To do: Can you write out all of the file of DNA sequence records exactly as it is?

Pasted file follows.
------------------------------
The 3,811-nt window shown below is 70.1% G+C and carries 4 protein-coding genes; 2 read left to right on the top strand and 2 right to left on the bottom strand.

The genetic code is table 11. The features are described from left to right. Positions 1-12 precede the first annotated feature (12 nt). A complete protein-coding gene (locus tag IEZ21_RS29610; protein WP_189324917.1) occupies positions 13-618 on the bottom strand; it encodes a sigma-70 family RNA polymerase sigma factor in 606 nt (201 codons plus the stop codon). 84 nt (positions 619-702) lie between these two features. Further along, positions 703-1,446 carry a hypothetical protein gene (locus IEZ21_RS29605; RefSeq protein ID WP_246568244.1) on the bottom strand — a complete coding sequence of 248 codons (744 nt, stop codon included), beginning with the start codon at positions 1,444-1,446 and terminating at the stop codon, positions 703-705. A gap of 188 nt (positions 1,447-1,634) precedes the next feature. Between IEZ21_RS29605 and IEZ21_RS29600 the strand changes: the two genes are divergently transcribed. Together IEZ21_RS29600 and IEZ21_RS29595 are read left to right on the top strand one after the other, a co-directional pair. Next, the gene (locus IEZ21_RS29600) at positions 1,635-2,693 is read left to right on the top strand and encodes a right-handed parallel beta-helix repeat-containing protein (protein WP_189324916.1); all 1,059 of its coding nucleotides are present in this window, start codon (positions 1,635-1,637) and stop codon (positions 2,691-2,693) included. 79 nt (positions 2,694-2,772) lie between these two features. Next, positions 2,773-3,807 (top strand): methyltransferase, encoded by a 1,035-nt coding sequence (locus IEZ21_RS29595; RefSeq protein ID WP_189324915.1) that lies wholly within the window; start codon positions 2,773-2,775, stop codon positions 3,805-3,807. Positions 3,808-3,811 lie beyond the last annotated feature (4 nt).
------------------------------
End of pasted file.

The 3,811-nt window shown below is 70.1% G+C and carries 4 protein-coding genes; 2 read left to right on the top strand and 2 right to left on the bottom strand.

The genetic code is table 11. The features are described from left to right. Positions 1-12 precede the first annotated feature (12 nt). A complete protein-coding gene (locus tag IEZ21_RS29610; protein WP_189324917.1) occupies positions 13-618 on the bottom strand; it encodes a sigma-70 family RNA polymerase sigma factor in 606 nt (201 codons plus the stop codon). 84 nt (positions 619-702) lie between these two features. Further along, positions 703-1,446 carry a hypothetical protein gene (locus IEZ21_RS29605; RefSeq protein ID WP_246568244.1) on the bottom strand — a complete coding sequence of 248 codons (744 nt, stop codon included), beginning with the start codon at positions 1,444-1,446 and terminating at the stop codon, positions 703-705. A gap of 188 nt (positions 1,447-1,634) precedes the next feature. Between IEZ21_RS29605 and IEZ21_RS29600 the strand changes: the two genes are divergently transcribed. Together IEZ21_RS29600 and IEZ21_RS29595 are read left to right on the top strand one after the other, a co-directional pair. Next, the gene (locus IEZ21_RS29600) at positions 1,635-2,693 is read left to right on the top strand and encodes a right-handed parallel beta-helix repeat-containing protein (protein WP_189324916.1); all 1,059 of its coding nucleotides are present in this window, start codon (positions 1,635-1,637) and stop codon (positions 2,691-2,693) included. 79 nt (positions 2,694-2,772) lie between these two features. Next, positions 2,773-3,807 (top strand): methyltransferase, encoded by a 1,035-nt coding sequence (locus IEZ21_RS29595; RefSeq protein ID WP_189324915.1) that lies wholly within the window; start codon positions 2,773-2,775, stop codon positions 3,805-3,807. Positions 3,808-3,811 lie beyond the last annotated feature (4 nt).